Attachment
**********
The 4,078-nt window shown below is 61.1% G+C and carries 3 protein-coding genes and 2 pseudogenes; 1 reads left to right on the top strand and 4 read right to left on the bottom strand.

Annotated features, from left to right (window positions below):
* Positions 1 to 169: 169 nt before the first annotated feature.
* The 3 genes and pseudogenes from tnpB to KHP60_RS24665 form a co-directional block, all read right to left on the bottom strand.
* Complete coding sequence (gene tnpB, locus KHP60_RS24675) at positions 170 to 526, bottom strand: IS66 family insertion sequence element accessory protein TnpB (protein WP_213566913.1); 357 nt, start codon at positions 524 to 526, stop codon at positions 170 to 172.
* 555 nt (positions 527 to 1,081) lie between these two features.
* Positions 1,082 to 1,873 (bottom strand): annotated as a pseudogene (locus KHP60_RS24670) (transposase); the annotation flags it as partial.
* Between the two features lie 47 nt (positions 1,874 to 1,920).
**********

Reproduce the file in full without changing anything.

The 4,078-nt window shown below is 61.1% G+C and carries 3 protein-coding genes and 2 pseudogenes; 1 reads left to right on the top strand and 4 read right to left on the bottom strand.

Annotated features, from left to right (window positions below):
* Positions 1 to 169: 169 nt before the first annotated feature.
* The 3 genes and pseudogenes from tnpB to KHP60_RS24665 form a co-directional block, all read right to left on the bottom strand.
* Complete coding sequence (gene tnpB, locus KHP60_RS24675) at positions 170 to 526, bottom strand: IS66 family insertion sequence element accessory protein TnpB (protein WP_213566913.1); 357 nt, start codon at positions 524 to 526, stop codon at positions 170 to 172.
* 555 nt (positions 527 to 1,081) lie between these two features.
* Positions 1,082 to 1,873 (bottom strand): annotated as a pseudogene (locus KHP60_RS24670) (transposase); the annotation flags it as partial.
* Between the two features lie 47 nt (positions 1,874 to 1,920).